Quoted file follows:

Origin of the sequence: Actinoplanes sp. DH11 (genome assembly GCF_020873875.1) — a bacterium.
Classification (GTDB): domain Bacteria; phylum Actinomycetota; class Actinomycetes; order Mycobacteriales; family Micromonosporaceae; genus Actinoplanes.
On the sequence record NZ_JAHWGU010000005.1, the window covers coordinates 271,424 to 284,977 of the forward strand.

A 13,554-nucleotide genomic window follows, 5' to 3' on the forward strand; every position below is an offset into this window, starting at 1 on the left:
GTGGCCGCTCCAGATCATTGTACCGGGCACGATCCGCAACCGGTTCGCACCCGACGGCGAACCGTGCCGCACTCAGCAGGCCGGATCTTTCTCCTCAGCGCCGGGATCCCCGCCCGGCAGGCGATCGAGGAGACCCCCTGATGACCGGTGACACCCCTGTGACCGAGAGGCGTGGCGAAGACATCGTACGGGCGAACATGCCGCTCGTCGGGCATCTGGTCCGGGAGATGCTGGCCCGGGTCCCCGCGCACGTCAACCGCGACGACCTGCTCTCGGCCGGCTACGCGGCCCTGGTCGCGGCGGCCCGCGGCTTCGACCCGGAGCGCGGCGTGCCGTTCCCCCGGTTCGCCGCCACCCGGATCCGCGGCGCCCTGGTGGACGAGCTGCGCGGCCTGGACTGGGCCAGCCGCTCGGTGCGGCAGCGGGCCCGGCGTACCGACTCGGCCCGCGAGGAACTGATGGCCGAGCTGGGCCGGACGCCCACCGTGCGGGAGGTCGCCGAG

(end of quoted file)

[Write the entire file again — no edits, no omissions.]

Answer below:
Origin of the sequence: Actinoplanes sp. DH11 (genome assembly GCF_020873875.1) — a bacterium.
Classification (GTDB): domain Bacteria; phylum Actinomycetota; class Actinomycetes; order Mycobacteriales; family Micromonosporaceae; genus Actinoplanes.
On the sequence record NZ_JAHWGU010000005.1, the window covers coordinates 271,424 to 284,977 of the forward strand.

A 13,554-nucleotide genomic window follows, 5' to 3' on the forward strand; every position below is an offset into this window, starting at 1 on the left:
GTGGCCGCTCCAGATCATTGTACCGGGCACGATCCGCAACCGGTTCGCACCCGACGGCGAACCGTGCCGCACTCAGCAGGCCGGATCTTTCTCCTCAGCGCCGGGATCCCCGCCCGGCAGGCGATCGAGGAGACCCCCTGATGACCGGTGACACCCCTGTGACCGAGAGGCGTGGCGAAGACATCGTACGGGCGAACATGCCGCTCGTCGGGCATCTGGTCCGGGAGATGCTGGCCCGGGTCCCCGCGCACGTCAACCGCGACGACCTGCTCTCGGCCGGCTACGCGGCCCTGGTCGCGGCGGCCCGCGGCTTCGACCCGGAGCGCGGCGTGCCGTTCCCCCGGTTCGCCGCCACCCGGATCCGCGGCGCCCTGGTGGACGAGCTGCGCGGCCTGGACTGGGCCAGCCGCTCGGTGCGGCAGCGGGCCCGGCGTACCGACTCGGCCCGCGAGGAACTGATGGCCGAGCTGGGCCGGACGCCCACCGTGCGGGAGGTCGCCGAG